Wednesday, August 24, 2011

The Day The Earth Shook Long Island

Shake, Rattle & Roll Along The Turnpike

The aftershocks of yesterday's 5.9 on the Richter (neither Mike nor Barry) Scale quake are still being felt today on Long Island.

Hardest hit was the Town of Hempstead in Nassau County. America's largest, and heretofore most blighted township, suffered devastating damage, with only two structures that remained standing after the tremors subsided -- the Nassau Coliseum and the Covanta Incinerator tower.

Main Street was eerily empty on Wednesday morning, with storefronts shuttered, infrastructure crumbling, and debris strewn along the sidewalks and in parking fields. [In other words, it was business as usual in "downtown!"]

Nassau County Executive, Ed Mangano, manned the Emergency Response Desk at the County Seat in Mineola, reassuring residents and attempting to allay fears.

Surveying the damage to the now scaffolded Executive Building in Mineola, Mangano told reporters that calm would prevail.

"We've already called for a September 1 vote on a $400 Billion Rebuild Nassau Bond Referendum," said the County Exec. "The proceeds will be used, primarily, to raise taxes by way of artists' renderings of what Nassau would look like assuming we ever got off our butts and actually did something."

Meanwhile, at what was left at Hempstead Town Hall [a bust of Joe Mondello embracing Al D'Amato, a stack of Murraygrams, and a half-eaten ham sandwhich from the Coliseum Deli], Supervisor Kate Murray issued a statement -- full color copies of which will be mailed to all 200,000 homes in the Town -- on Earthquake Preparedness.

"Remember to wear clean underwear," Murray began. "And avoid standing under falling buildings..."

Sage advice, from those who know.

Murray, speaking on behalf of the entire Town Board, declared Hempstead Town a disaster area, and ordered the creation of a taxpayer-funded Special Earthquake Relief District (Joe Ra, Commissioner). Details on the nature and scope of the District were sketchy at press time.

Also heard from, by way of the now famous Campfire Express, was NYS and Nassau County Democratic Committee Chairman, Jay Jacobs. Jacobs, speaking on condition of anonymity, denied that there had been an earthquake. "Just a GOP ruse," asserted the Party Chair, "to divert our attention from the real problems of Nassau County. I urge all residents to vote 'no' on the September 1 Bond issue."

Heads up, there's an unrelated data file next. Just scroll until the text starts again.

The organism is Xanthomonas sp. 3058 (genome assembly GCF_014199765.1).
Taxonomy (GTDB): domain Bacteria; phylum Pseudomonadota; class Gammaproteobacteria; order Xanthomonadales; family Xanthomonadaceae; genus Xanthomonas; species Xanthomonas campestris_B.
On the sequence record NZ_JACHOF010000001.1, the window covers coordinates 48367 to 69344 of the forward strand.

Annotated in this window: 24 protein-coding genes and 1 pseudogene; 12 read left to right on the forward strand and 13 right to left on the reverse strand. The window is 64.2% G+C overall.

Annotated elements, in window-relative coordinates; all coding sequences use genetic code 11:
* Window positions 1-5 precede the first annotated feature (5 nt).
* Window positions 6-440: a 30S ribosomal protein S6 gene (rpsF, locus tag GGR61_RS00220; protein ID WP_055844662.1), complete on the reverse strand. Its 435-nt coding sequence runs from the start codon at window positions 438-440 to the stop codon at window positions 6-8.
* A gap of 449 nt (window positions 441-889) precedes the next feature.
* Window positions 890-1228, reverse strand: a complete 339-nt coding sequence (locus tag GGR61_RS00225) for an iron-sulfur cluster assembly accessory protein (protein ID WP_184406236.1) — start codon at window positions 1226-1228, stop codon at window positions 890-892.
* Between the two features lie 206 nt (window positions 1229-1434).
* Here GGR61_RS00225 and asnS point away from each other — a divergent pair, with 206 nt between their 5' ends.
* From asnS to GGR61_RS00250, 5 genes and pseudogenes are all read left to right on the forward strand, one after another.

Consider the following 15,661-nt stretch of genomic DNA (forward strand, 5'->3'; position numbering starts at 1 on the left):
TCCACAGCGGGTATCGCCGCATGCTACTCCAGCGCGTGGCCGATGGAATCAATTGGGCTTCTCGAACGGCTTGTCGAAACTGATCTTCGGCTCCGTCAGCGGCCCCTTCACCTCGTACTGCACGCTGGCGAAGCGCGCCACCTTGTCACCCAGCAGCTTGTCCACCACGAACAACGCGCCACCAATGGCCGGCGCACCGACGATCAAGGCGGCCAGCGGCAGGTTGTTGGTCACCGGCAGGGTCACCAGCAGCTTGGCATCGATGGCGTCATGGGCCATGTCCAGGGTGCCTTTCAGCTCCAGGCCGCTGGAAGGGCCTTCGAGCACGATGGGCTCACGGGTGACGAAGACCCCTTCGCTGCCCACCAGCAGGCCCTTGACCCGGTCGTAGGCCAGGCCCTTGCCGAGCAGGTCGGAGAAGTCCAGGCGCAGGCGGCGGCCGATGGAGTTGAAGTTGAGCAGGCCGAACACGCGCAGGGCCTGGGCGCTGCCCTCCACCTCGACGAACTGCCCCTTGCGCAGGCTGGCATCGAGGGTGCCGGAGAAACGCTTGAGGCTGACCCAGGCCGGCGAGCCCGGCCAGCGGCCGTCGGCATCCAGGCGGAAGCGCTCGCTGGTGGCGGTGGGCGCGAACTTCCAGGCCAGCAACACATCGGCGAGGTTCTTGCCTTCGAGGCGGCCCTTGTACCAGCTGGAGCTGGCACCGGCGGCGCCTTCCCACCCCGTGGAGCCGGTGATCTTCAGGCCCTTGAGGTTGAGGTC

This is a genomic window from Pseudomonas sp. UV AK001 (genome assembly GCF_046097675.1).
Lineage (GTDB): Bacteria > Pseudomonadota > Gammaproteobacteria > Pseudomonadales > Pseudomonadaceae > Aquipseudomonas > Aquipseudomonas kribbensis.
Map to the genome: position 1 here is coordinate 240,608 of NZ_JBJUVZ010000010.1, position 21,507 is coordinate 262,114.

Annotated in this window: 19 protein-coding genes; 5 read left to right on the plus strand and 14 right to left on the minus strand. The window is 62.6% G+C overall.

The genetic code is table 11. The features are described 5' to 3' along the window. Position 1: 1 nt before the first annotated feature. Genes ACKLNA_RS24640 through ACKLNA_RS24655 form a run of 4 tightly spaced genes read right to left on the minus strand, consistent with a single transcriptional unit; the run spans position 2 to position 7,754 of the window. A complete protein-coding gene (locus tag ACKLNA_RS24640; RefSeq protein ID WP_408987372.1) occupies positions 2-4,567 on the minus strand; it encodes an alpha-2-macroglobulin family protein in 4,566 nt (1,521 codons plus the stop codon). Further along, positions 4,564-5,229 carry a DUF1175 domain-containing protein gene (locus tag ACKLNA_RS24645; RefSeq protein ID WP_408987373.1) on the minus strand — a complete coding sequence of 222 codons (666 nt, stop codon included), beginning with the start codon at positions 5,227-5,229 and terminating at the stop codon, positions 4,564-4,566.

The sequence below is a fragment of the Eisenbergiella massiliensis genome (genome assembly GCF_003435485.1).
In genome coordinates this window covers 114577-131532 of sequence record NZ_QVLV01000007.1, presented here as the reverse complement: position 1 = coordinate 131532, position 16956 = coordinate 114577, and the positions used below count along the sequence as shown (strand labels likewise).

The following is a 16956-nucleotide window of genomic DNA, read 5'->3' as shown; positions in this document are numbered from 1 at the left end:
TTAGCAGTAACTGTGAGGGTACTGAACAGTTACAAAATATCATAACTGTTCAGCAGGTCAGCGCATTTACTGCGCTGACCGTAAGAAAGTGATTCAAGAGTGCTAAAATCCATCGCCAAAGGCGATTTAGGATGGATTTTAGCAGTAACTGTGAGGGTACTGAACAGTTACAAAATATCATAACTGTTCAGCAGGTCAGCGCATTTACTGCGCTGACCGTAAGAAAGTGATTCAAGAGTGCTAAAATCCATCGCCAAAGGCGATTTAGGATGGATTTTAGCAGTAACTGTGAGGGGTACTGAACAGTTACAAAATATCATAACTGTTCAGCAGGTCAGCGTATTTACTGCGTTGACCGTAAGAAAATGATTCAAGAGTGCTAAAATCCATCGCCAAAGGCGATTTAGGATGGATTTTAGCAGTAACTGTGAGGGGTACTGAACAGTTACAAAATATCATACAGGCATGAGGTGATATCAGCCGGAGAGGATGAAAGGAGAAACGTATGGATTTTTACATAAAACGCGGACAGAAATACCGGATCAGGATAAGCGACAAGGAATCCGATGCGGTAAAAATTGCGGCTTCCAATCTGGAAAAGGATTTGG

At the MTA and Port Authority of New York & New Jersey, spokespersons said there had been no damage to the bridges, tunnels and rails, and that there were no quake-related delays. "Nothing out of the ordinary. Expect the usual 20-30 minute delays, random cancelations, and daily disruptions."

In anticipation of future disasters -- such as cloudy days and a 5 MPH breeze out of the west -- the MTA and Port Authority have both requested 200% fare increases, retroactive to 1997.

Chaos and destruction notwithstanding, County and Town residents appeared to take yesterday's earthquake in stride.

Wandering along Nassau's Hurricane Evacuation Route (no doubt getting a jump on Irene, likely to be headed our way this weekend), some of Long Island's most notable took pause to comment.

Adrienne Esposito of the Citizens Campaign for the Environment said that the quake resulted from hydrofracking in the shale of Virginia. "Was it a coincidence that the quake happened on the very day hydrofracking hearings were being held in Albany? Of course it was. But we needed a good tie-in."

Elmont civic activist Patrick Nicolosi looked at the bright side of the quake. "Before the earthquake, the roads were cracked and pitted. Look at them now. Like new!"

Congressman Peter King blamed the earthquake on the rage of terrorist-hugging Muslims. "There's nothing natural about this," muttered King. "The mosque is the epicenter of all evil!"

And former NYC Mayor Rudy Guiliani added his now familiar tagline, "9/11!"

End-of-the-World believers were also having their best day ever, predicting floods, mudslides, typhoons and round-the-clock Mister Softee music playing all over town. The End Is Nearer Than It Was On Tuesday tee shirts were already being promoted on the Internet and hawked in the streets.

As they do most everything, LIers shrugged off the earthquake as simply another day on the island of misplaced dreams.

"Just add it to out property tax bills," said a passerby, not even stopping to pay homage at the makeshift memorial set up in front of the Receiver of Taxes' office. "Absolutely nothing surprises us anymore!"

Nassau Coliseum BEFORE Earthquake Hit Long Island

No comments:

Post a Comment